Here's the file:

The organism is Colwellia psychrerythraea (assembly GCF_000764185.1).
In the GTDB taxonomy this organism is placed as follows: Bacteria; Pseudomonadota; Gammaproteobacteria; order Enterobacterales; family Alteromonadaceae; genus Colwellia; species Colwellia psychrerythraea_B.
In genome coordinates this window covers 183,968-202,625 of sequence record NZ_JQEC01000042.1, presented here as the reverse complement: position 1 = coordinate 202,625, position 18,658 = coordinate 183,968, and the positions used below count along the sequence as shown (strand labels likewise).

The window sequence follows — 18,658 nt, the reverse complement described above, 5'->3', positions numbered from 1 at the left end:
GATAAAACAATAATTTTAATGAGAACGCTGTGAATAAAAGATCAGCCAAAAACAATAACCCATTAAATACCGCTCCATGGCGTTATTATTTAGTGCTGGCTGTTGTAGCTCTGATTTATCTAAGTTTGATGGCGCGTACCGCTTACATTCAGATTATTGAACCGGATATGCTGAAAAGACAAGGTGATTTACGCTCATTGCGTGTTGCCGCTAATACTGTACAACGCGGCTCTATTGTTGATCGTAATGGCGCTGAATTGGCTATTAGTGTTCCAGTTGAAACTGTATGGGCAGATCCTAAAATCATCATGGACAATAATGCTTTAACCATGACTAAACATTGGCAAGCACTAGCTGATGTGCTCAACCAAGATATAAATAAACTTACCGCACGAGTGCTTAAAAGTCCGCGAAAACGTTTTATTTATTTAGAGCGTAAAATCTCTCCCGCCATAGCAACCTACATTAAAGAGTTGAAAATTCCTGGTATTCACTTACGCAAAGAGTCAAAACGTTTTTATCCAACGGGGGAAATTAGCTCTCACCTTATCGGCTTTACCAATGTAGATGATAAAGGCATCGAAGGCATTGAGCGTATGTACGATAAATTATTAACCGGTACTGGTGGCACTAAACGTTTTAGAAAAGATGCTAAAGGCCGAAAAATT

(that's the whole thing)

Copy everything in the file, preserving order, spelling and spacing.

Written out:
The organism is Colwellia psychrerythraea (assembly GCF_000764185.1).
In the GTDB taxonomy this organism is placed as follows: Bacteria; Pseudomonadota; Gammaproteobacteria; order Enterobacterales; family Alteromonadaceae; genus Colwellia; species Colwellia psychrerythraea_B.
In genome coordinates this window covers 183,968-202,625 of sequence record NZ_JQEC01000042.1, presented here as the reverse complement: position 1 = coordinate 202,625, position 18,658 = coordinate 183,968, and the positions used below count along the sequence as shown (strand labels likewise).

The window sequence follows — 18,658 nt, the reverse complement described above, 5'->3', positions numbered from 1 at the left end:
GATAAAACAATAATTTTAATGAGAACGCTGTGAATAAAAGATCAGCCAAAAACAATAACCCATTAAATACCGCTCCATGGCGTTATTATTTAGTGCTGGCTGTTGTAGCTCTGATTTATCTAAGTTTGATGGCGCGTACCGCTTACATTCAGATTATTGAACCGGATATGCTGAAAAGACAAGGTGATTTACGCTCATTGCGTGTTGCCGCTAATACTGTACAACGCGGCTCTATTGTTGATCGTAATGGCGCTGAATTGGCTATTAGTGTTCCAGTTGAAACTGTATGGGCAGATCCTAAAATCATCATGGACAATAATGCTTTAACCATGACTAAACATTGGCAAGCACTAGCTGATGTGCTCAACCAAGATATAAATAAACTTACCGCACGAGTGCTTAAAAGTCCGCGAAAACGTTTTATTTATTTAGAGCGTAAAATCTCTCCCGCCATAGCAACCTACATTAAAGAGTTGAAAATTCCTGGTATTCACTTACGCAAAGAGTCAAAACGTTTTTATCCAACGGGGGAAATTAGCTCTCACCTTATCGGCTTTACCAATGTAGATGATAAAGGCATCGAAGGCATTGAGCGTATGTACGATAAATTATTAACCGGTACTGGTGGCACTAAACGTTTTAGAAAAGATGCTAAAGGCCGAAAAATT